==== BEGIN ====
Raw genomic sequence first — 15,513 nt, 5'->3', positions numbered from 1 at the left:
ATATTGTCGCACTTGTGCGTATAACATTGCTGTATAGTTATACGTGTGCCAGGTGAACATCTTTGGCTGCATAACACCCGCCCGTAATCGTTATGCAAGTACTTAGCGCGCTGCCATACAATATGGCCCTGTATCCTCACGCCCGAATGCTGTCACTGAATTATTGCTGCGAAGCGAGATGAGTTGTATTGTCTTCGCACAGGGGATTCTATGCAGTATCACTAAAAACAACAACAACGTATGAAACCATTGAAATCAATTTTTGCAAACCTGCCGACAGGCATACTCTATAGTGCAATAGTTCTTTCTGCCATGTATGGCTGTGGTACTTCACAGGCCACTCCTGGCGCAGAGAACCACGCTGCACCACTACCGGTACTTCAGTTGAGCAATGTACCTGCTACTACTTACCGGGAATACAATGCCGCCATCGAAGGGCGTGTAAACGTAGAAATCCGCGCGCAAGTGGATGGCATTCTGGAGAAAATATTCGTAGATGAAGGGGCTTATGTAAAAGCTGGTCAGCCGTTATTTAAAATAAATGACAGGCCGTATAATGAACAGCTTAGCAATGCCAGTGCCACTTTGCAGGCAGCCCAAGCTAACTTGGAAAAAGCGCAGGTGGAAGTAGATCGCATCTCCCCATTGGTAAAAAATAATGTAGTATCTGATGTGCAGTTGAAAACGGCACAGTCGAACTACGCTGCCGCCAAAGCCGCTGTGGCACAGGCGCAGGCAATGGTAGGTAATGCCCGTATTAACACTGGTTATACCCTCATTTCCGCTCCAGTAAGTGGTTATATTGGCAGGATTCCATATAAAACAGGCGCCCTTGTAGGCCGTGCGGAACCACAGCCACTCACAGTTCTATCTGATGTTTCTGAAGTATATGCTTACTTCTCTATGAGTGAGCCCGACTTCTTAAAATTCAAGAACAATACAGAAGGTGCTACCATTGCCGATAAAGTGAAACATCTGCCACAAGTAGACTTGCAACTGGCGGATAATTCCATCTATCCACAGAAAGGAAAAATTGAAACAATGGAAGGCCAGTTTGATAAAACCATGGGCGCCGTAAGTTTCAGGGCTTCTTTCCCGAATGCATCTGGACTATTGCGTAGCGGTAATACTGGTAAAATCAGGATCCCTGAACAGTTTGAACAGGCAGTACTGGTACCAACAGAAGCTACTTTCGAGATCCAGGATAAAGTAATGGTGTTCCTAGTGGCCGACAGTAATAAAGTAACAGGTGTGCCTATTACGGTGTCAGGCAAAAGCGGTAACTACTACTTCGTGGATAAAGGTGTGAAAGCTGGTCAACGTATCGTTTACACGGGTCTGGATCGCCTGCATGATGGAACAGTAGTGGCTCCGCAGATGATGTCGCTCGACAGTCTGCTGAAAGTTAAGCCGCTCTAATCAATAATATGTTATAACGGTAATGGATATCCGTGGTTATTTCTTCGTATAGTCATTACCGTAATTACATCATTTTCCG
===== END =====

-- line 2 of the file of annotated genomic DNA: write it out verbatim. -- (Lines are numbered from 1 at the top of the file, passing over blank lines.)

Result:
ATATTGTCGCACTTGTGCGTATAACATTGCTGTATAGTTATACGTGTGCCAGGTGAACATCTTTGGCTGCATAACACCCGCCCGTAATCGTTATGCAAGTACTTAGCGCGCTGCCATACAATATGGCCCTGTATCCTCACGCCCGAATGCTGTCACTGAATTATTGCTGCGAAGCGAGATGAGTTGTATTGTCTTCGCACAGGGGATTCTATGCAGTATCACTAAAAACAACAACAACGTATGAAACCATTGAAATCAATTTTTGCAAACCTGCCGACAGGCATACTCTATAGTGCAATAGTTCTTTCTGCCATGTATGGCTGTGGTACTTCACAGGCCACTCCTGGCGCAGAGAACCACGCTGCACCACTACCGGTACTTCAGTTGAGCAATGTACCTGCTACTACTTACCGGGAATACAATGCCGCCATCGAAGGGCGTGTAAACGTAGAAATCCGCGCGCAAGTGGATGGCATTCTGGAGAAAATATTCGTAGATGAAGGGGCTTATGTAAAAGCTGGTCAGCCGTTATTTAAAATAAATGACAGGCCGTATAATGAACAGCTTAGCAATGCCAGTGCCACTTTGCAGGCAGCCCAAGCTAACTTGGAAAAAGCGCAGGTGGAAGTAGATCGCATCTCCCCATTGGTAAAAAATAATGTAGTATCTGATGTGCAGTTGAAAACGGCACAGTCGAACTACGCTGCCGCCAAAGCCGCTGTGGCACAGGCGCAGGCAATGGTAGGTAATGCCCGTATTAACACTGGTTATACCCTCATTTCCGCTCCAGTAAGTGGTTATATTGGCAGGATTCCATATAAAACAGGCGCCCTTGTAGGCCGTGCGGAACCACAGCCACTCACAGTTCTATCTGATGTTTCTGAAGTATATGCTTACTTCTCTATGAGTGAGCCCGACTTCTTAAAATTCAAGAACAATACAGAAGGTGCTACCATTGCCGATAAAGTGAAACATCTGCCACAAGTAGACTTGCAACTGGCGGATAATTCCATCTATCCACAGAAAGGAAAAATTGAAACAATGGAAGGCCAGTTTGATAAAACCATGGGCGCCGTAAGTTTCAGGGCTTCTTTCCCGAATGCATCTGGACTATTGCGTAGCGGTAATACTGGTAAAATCAGGATCCCTGAACAGTTTGAACAGGCAGTACTGGTACCAACAGAAGCTACTTTCGAGATCCAGGATAAAGTAATGGTGTTCCTAGTGGCCGACAGTAATAAAGTAACAGGTGTGCCTATTACGGTGTCAGGCAAAAGCGGTAACTACTACTTCGTGGATAAAGGTGTGAAAGCTGGTCAACGTATCGTTTACACGGGTCTGGATCGCCTGCATGATGGAACAGTAGTGGCTCCGCAGATGATGTCGCTCGACAGTCTGCTGAAAGTTAAGCCGCTCTAATCAATAATATGTTATAACGGTAATGGATATCCGTGGTTATTTCTTCGTATAGTCATTACCGTAATTACATCATTTTCCG